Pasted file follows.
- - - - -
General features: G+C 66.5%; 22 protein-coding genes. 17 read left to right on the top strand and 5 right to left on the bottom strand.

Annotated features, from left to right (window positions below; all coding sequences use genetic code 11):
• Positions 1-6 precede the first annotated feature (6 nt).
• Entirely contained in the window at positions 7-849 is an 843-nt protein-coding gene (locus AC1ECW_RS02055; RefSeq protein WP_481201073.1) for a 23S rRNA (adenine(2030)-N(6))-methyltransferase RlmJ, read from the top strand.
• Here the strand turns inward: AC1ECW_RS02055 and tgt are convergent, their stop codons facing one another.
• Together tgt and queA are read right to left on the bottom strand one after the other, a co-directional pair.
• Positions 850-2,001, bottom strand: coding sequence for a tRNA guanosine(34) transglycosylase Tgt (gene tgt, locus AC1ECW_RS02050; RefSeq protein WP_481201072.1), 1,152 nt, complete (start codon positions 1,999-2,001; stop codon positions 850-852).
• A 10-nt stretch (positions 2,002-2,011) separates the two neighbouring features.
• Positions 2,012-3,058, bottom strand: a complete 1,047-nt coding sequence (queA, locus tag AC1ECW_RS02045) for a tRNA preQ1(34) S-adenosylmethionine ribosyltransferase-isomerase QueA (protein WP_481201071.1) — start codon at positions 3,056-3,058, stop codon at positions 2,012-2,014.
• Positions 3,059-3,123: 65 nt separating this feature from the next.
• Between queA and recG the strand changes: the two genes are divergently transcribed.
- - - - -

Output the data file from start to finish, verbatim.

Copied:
General features: G+C 66.5%; 22 protein-coding genes. 17 read left to right on the top strand and 5 right to left on the bottom strand.

Annotated features, from left to right (window positions below; all coding sequences use genetic code 11):
• Positions 1-6 precede the first annotated feature (6 nt).
• Entirely contained in the window at positions 7-849 is an 843-nt protein-coding gene (locus AC1ECW_RS02055; RefSeq protein WP_481201073.1) for a 23S rRNA (adenine(2030)-N(6))-methyltransferase RlmJ, read from the top strand.
• Here the strand turns inward: AC1ECW_RS02055 and tgt are convergent, their stop codons facing one another.
• Together tgt and queA are read right to left on the bottom strand one after the other, a co-directional pair.
• Positions 850-2,001, bottom strand: coding sequence for a tRNA guanosine(34) transglycosylase Tgt (gene tgt, locus AC1ECW_RS02050; RefSeq protein WP_481201072.1), 1,152 nt, complete (start codon positions 1,999-2,001; stop codon positions 850-852).
• A 10-nt stretch (positions 2,002-2,011) separates the two neighbouring features.
• Positions 2,012-3,058, bottom strand: a complete 1,047-nt coding sequence (queA, locus tag AC1ECW_RS02045) for a tRNA preQ1(34) S-adenosylmethionine ribosyltransferase-isomerase QueA (protein WP_481201071.1) — start codon at positions 3,056-3,058, stop codon at positions 2,012-2,014.
• Positions 3,059-3,123: 65 nt separating this feature from the next.
• Between queA and recG the strand changes: the two genes are divergently transcribed.